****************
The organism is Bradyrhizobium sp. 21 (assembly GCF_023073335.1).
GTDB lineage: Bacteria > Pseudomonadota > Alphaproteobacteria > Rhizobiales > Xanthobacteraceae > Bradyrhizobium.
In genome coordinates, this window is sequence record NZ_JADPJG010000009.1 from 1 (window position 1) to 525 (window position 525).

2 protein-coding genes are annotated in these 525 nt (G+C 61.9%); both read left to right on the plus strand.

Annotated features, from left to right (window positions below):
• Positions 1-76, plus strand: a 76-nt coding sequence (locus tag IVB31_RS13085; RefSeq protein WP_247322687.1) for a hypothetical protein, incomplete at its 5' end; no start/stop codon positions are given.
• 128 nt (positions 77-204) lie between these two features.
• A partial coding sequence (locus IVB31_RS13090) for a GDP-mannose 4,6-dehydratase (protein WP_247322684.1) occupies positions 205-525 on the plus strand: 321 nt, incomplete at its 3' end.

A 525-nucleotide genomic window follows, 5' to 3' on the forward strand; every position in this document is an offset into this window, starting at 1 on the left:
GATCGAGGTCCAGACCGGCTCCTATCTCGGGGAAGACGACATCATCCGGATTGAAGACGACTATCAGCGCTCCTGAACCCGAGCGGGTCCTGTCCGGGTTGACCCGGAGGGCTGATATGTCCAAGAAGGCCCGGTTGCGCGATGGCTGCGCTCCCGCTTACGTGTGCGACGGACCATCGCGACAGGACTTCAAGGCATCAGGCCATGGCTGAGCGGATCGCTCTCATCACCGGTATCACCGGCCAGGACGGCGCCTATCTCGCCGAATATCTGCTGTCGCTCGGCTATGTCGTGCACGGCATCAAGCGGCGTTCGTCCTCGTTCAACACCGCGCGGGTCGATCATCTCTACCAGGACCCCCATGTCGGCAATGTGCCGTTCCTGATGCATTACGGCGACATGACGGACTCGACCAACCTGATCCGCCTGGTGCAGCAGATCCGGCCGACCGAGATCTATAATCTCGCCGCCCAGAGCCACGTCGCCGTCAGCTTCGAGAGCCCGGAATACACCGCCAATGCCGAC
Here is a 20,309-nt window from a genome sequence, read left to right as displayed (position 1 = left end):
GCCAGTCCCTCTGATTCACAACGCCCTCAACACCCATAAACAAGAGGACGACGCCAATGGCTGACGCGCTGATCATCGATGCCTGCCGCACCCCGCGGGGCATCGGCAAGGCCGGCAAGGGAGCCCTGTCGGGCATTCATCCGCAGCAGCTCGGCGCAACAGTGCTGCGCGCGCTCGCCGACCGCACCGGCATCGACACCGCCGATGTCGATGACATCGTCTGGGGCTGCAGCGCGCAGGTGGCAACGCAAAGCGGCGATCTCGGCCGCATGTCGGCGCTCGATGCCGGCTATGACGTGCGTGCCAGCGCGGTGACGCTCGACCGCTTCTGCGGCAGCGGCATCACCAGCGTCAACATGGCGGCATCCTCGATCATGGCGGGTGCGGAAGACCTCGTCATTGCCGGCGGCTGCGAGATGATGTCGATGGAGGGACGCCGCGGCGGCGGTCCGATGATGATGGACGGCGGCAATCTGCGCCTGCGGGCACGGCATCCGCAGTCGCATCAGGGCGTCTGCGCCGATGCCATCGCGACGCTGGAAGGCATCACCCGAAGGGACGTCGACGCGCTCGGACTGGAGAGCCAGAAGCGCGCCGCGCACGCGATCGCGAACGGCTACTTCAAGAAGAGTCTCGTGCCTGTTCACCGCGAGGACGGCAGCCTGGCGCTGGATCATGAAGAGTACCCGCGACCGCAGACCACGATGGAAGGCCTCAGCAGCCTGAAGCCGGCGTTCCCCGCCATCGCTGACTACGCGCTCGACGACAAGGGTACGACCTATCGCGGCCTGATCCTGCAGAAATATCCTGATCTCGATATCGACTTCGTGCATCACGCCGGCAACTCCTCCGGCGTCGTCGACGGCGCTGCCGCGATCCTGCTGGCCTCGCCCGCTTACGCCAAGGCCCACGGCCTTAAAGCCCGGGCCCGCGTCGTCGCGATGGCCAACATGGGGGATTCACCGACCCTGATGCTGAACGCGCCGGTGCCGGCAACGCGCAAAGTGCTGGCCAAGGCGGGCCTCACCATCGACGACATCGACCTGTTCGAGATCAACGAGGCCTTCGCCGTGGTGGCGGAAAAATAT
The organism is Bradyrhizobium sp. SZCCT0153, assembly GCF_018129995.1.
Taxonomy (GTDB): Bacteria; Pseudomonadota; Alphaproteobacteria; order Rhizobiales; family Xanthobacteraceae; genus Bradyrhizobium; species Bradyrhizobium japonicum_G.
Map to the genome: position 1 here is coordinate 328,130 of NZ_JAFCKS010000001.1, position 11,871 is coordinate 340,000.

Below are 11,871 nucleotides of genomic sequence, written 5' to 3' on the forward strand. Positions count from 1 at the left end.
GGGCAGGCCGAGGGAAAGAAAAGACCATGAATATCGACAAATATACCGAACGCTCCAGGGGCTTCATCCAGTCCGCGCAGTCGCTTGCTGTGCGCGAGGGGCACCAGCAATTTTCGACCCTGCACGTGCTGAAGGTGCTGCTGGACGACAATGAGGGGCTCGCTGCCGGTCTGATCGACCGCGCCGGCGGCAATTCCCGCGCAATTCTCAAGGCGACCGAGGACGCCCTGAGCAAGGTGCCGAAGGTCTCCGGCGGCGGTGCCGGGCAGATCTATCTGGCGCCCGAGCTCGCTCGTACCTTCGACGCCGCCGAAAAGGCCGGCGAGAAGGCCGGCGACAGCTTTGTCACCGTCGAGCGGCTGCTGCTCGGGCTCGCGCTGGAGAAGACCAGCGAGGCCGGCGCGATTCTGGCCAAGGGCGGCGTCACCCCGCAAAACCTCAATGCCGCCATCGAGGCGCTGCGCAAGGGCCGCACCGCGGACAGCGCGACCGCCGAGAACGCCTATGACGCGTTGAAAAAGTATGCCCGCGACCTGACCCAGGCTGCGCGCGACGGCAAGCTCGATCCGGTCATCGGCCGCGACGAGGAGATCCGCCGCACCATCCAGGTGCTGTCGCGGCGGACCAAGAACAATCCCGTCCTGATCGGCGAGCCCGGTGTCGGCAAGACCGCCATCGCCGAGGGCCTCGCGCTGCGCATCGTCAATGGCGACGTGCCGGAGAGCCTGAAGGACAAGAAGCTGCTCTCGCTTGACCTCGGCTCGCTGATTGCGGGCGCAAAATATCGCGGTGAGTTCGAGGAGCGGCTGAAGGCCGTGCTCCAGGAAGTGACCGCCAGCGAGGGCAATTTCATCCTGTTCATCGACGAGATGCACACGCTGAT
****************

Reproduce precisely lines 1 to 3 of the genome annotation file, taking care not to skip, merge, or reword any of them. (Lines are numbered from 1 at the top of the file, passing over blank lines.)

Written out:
The organism is Bradyrhizobium sp. 21 (assembly GCF_023073335.1).
GTDB lineage: Bacteria > Pseudomonadota > Alphaproteobacteria > Rhizobiales > Xanthobacteraceae > Bradyrhizobium.
In genome coordinates, this window is sequence record NZ_JADPJG010000009.1 from 1 (window position 1) to 525 (window position 525).